The German Federal Research Minister Anja Karliczek has been quoted as saying that the Federal Research Ministry will provide up to EUR 40 million in funding from the economic stimulus package for cooperation within the framework of this partnership. It is calculated that hydrogen production in West Africa is at least twice cheaper than in Germany and West Africa is said to have the potential to generate approximately 165,000 terawatt hours of green hydrogen per year.

Case-study: German-Moroccan Partnership
Morocco specifically offers potential for foreign investors due to its significant experience with large renewable energy projects like, to name just one, the Noor Power Station – a solar power plant with a capacity of 580 MW and one of the largest and most modern solar power facilities in the world. Germany invested substantially both economically and by German companies contributing to the construction of the complex. In addition, Morocco is naturally ideally situated for the production of green hydrogen, its by-products and for the export of the same.

It was therefore not overly surprising that Morocco was chosen as the first to benefit from the international partnership component of the German National Hydrogen Strategy, a country whose political agenda ranks hydrogen production very highly, even having its own Hydrogen Roadmap. The German-Moroccan energy partnership has already realized many renewable energy projects and will do so for hydrogen production in the future. Morocco is, after South Africa, one of the African countries with the highest annual investment figures from Germany.

With its partnership with Morocco, German plans to import not only hydrogen but also its reaction products which will aid the reduction of fossil fuel usage in Germany and assist Germany in achieving its own climate objectives. The respective seaports of Tangiers and Hamburg will play a role in the transport of the hydrogen produced in Morocco back to Germany and they agreed to strengthen their cooperation in October 2020.

The German Morocco Green Hydrogen Cooperation Agreement was signed in June 2020 in Germany’s capital Berlin, between the Moroccan Ambassador to Germany, Zohour Alaoui, and the German Federal Minister for Economic Cooperation and Development, Gerd Müller.

The partnership aims at the production of green hydrogen by developing the African continent’s first industrial green hydrogen production plant (estimated German funding of over approximately EUR 300,000,000) and at the implementation of research and investment projects on the use of this clean energy source. The agreement was part of the long-standing energy cooperation between Germany and Morocco. It is planned to build an initial project with a 100 MW electrolysis capacity to transform electric energy into hydrogen.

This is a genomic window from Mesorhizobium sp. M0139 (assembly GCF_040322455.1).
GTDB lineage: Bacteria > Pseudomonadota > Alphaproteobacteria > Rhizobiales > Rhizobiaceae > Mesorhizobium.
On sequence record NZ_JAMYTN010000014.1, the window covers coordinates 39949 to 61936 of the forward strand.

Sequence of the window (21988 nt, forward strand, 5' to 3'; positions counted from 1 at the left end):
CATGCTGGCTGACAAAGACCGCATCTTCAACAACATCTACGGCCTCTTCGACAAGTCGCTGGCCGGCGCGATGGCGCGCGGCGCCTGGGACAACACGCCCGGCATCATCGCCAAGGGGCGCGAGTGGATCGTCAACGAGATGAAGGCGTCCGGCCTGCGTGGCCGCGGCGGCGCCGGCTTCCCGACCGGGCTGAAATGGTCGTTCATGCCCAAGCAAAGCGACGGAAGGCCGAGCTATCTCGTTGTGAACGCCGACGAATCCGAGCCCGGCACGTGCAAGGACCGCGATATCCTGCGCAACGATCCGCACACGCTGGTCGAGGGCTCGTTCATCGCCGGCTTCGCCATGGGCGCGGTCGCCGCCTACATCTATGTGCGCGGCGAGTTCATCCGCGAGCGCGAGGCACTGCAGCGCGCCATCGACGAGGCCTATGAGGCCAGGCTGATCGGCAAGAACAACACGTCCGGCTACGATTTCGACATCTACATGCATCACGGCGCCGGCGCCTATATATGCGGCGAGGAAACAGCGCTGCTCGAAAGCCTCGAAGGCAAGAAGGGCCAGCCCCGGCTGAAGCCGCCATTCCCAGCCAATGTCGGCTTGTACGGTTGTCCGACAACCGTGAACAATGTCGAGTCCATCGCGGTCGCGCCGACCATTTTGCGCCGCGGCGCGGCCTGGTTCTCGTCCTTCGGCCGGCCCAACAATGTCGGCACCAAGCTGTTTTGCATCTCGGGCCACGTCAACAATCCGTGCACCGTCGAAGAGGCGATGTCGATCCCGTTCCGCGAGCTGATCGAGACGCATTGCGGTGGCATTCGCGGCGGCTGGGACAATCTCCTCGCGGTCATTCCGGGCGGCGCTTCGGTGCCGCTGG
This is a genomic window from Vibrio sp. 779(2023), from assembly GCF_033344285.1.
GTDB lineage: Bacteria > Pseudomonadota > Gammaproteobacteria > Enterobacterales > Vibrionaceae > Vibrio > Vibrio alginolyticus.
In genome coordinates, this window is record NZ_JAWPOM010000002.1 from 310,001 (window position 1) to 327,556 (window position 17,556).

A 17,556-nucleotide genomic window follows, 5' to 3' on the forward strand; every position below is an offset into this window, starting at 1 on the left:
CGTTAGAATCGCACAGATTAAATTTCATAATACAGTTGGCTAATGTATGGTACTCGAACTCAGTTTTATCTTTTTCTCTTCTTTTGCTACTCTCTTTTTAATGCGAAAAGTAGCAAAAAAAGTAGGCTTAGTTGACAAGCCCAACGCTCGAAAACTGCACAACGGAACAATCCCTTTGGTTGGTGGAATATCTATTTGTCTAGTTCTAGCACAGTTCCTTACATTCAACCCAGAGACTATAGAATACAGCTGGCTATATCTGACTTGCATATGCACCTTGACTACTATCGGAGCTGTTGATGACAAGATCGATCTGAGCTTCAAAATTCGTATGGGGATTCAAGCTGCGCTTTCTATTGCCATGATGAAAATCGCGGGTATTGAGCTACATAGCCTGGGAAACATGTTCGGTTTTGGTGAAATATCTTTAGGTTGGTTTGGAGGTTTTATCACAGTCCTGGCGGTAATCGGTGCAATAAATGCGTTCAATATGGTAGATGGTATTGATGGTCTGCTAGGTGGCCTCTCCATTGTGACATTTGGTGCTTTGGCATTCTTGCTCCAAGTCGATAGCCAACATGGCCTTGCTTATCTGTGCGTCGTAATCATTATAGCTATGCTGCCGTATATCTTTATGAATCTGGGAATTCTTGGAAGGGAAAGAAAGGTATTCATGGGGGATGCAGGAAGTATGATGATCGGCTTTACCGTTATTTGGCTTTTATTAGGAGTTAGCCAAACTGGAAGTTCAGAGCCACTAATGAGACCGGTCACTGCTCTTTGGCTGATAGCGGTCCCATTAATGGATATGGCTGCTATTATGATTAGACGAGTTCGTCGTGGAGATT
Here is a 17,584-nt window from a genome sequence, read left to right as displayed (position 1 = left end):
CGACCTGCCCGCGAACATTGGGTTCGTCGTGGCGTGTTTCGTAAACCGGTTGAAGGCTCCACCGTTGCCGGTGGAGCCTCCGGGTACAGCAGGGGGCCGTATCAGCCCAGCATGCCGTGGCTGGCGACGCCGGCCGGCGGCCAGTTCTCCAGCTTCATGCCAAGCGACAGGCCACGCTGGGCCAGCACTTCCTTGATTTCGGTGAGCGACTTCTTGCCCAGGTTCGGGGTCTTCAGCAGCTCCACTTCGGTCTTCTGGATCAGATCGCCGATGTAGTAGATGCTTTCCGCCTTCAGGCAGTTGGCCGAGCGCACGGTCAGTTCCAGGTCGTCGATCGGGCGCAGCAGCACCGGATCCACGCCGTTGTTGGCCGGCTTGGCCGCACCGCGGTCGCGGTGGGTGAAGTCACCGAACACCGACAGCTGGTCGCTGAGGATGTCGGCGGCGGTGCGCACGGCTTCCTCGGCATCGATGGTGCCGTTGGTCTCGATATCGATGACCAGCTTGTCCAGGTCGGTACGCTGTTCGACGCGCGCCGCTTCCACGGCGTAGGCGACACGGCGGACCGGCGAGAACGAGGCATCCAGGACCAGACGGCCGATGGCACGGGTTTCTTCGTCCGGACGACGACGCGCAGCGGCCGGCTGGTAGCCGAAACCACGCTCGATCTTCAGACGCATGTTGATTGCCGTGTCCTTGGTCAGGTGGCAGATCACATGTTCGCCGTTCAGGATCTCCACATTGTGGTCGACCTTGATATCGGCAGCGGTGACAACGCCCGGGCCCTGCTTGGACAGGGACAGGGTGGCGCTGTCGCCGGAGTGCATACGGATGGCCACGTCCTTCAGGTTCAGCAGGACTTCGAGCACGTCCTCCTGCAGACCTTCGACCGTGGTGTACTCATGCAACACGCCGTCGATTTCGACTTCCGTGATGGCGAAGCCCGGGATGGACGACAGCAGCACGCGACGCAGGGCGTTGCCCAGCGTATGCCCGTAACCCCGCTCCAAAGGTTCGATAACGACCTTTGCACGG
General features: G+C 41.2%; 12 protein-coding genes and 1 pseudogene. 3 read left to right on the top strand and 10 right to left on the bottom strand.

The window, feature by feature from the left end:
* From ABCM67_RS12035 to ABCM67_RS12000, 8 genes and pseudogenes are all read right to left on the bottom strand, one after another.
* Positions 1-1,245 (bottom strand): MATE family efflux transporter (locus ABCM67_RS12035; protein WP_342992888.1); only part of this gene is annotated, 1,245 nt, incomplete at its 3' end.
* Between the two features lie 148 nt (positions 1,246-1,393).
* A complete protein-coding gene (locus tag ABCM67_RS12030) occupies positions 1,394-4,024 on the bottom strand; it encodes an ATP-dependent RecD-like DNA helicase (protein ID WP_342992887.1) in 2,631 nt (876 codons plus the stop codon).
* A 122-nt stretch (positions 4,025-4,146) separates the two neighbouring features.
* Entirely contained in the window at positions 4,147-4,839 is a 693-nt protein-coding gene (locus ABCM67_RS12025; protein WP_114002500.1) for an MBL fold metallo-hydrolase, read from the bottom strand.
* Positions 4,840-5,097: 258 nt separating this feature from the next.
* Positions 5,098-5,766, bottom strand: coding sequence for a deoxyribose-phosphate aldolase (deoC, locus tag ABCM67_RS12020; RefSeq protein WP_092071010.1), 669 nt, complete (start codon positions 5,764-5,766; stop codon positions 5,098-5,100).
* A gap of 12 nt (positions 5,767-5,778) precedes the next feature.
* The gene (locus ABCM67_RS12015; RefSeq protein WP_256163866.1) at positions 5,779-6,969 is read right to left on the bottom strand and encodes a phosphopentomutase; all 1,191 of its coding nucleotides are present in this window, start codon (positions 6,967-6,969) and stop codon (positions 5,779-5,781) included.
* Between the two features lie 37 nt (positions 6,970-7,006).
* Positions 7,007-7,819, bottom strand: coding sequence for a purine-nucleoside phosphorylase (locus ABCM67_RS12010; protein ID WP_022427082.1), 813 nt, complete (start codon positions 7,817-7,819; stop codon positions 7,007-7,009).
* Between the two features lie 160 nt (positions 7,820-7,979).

Other African countries of interest particular to Germany include Namibia where there is huge potential for the green hydrogen industry not least of all because of its high winds and some 3,500 hours of sunshine per year. In Namibia the eventual cost of green hydrogen is estimated to become the most competitive in the world.

In August 2021, Namibia and Germany joined forces in green hydrogen development. Namibia has the natural resources, while Germany wants to become a world-leading hydrogen economy. A new partnership will see Germany inject €40M with the aim of putting both countries at the forefront of clean energy innovation. The deal will see Germany offer Namibia a helping hand plus €40 million to boost its green hydrogen production, in return for a future cheap supply of the gas.

Namibia is home to 2.5 million inhabitants. It has massive wind power potential and twice the solar power yield of Germany, according to Marius Holst, research associate at the Fraunhofer Institute for Solar Energy Systems.

This makes the south west African country a potential hotspot for cheap clean hydrogen production. The cost of a kilogramme of clean hydrogen produced in the country is projected to be somewhere between €1.50 and €2.00, with exports foreseen to start before 2025. For Namibia, the new partnership means investment, jobs and potential leadership in the future market.

With the EU and other regions around the world like California (USA), Canada and Japan already having Carbon Border Adjustment Mechanisms in place, exporting carbon products has become, and will continue to be, expensive especially if more regions implement similar mechanisms. Therefore, these partnerships will see African countries produce more carbon free products and thus making exporting into the EU and the above mentioned regions cheaper by avoiding the payment of carbon tax under the Carbon Border Adjustment Mechanisms.